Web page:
As a security professional, I may have a heightened sense of awareness to the challenges that can result from not defining security requirements in a solution or product from the start. This is why I commonly describe security as everyone’s job to some extent, not just a responsibility within the security group of an organization. it is most important for an organization to prepare for and define possible security related events as a solution or product is in development and more specifically, as the requirements are being defined. It is a common mistake to assume these will be added on at a later date.
Security requirements may not be like those features requested by your customer and to formally define it, they must be actionable, measurable, and testable. But Security requirements are different from other requirements in that they are specifically based on mitigating threats such as those defined in the threat model. Security requirements should also be defined by what the corporate policy states within an organization and/or the classification of information processed by the solution or product.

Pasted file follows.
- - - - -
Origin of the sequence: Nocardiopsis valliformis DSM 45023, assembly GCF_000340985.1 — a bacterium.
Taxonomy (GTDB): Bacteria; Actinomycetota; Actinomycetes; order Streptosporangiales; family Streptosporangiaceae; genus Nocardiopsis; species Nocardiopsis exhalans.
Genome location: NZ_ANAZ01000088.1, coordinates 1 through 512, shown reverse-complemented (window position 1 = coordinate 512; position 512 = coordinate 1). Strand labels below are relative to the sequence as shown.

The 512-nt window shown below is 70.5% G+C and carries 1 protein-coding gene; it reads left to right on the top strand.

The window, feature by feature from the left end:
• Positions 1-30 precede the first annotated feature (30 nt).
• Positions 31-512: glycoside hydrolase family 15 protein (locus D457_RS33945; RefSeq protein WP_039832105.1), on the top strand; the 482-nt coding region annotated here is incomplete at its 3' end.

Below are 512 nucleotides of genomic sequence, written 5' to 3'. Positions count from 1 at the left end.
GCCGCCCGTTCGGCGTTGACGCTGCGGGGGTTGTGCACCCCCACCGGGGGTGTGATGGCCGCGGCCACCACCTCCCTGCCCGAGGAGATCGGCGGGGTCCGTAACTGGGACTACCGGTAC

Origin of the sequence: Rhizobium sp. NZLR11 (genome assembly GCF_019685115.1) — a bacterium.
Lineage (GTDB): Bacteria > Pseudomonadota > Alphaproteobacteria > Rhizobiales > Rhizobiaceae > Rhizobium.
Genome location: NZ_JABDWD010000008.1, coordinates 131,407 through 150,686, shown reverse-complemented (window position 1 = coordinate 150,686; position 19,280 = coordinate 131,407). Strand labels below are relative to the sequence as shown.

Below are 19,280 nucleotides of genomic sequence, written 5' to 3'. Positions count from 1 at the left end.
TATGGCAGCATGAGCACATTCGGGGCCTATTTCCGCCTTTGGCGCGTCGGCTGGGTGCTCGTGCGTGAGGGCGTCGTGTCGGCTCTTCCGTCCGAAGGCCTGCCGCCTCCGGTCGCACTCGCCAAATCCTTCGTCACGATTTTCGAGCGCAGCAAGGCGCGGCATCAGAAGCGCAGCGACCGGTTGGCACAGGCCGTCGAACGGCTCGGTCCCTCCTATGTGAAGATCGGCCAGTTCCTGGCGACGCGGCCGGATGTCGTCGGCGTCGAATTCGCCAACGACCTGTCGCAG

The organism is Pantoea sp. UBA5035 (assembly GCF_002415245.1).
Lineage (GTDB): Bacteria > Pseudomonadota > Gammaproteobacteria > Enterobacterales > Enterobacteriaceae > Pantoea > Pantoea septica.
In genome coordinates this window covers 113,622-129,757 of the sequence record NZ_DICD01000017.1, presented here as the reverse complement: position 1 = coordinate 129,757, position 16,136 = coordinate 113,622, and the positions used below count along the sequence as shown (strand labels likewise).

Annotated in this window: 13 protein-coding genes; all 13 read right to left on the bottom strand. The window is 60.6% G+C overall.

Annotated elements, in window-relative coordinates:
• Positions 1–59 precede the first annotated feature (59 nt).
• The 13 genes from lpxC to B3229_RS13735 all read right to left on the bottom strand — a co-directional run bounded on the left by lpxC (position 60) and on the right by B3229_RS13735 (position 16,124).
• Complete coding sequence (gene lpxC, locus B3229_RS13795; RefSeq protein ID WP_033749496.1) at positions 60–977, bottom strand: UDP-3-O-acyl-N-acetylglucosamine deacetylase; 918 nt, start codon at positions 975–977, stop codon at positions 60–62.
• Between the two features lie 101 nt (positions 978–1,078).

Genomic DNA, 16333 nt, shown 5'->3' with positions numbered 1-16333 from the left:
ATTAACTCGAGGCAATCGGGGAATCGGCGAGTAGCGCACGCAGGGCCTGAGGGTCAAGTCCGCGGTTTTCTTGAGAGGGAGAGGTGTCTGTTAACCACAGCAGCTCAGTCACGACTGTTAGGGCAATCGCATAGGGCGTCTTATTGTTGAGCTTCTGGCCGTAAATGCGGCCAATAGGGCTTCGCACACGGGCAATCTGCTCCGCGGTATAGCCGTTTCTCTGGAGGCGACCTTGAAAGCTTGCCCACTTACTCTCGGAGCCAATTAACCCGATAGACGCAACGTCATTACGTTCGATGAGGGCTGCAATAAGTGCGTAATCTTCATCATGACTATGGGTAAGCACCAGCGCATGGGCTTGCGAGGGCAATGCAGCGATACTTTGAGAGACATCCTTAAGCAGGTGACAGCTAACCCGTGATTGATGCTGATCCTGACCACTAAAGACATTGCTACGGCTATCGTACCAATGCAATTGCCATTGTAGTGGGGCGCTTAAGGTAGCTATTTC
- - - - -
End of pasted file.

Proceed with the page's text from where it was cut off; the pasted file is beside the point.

As I described in one of my previous blogs - How and why to integrate security into the development of a solution or product, one important task for increased security is to create a threat model. The threat model is a task that allows a team to consider the current requirements and start predicting why and how a threat agent (who) would try to compromise the confidentiality, availability and integrity of the data and the application based on the data access control that should be enforced. Once a threat model has been completed, define the security objectives which may evolve throughout the development of the product. These security objectives can also describe what the solution will not do as a security non-goal, thus allowing the development team to finalize on the security requirements that are part of security objectives.
It should be considered an expectation that changes will take place during the product development lifecycle. The threat model and security objectives/requirements can be updated throughout the lifecycle so that as changes are approved for the current or next iteration, those changes are properly evaluated for security related risks and properly mitigated if deemed necessary. This phased approach also allows for an overall security strategy in consideration of communication flows and how each component may have different levels of access restrictions to create a security defense-in-depth strategy during the architecture and design phases.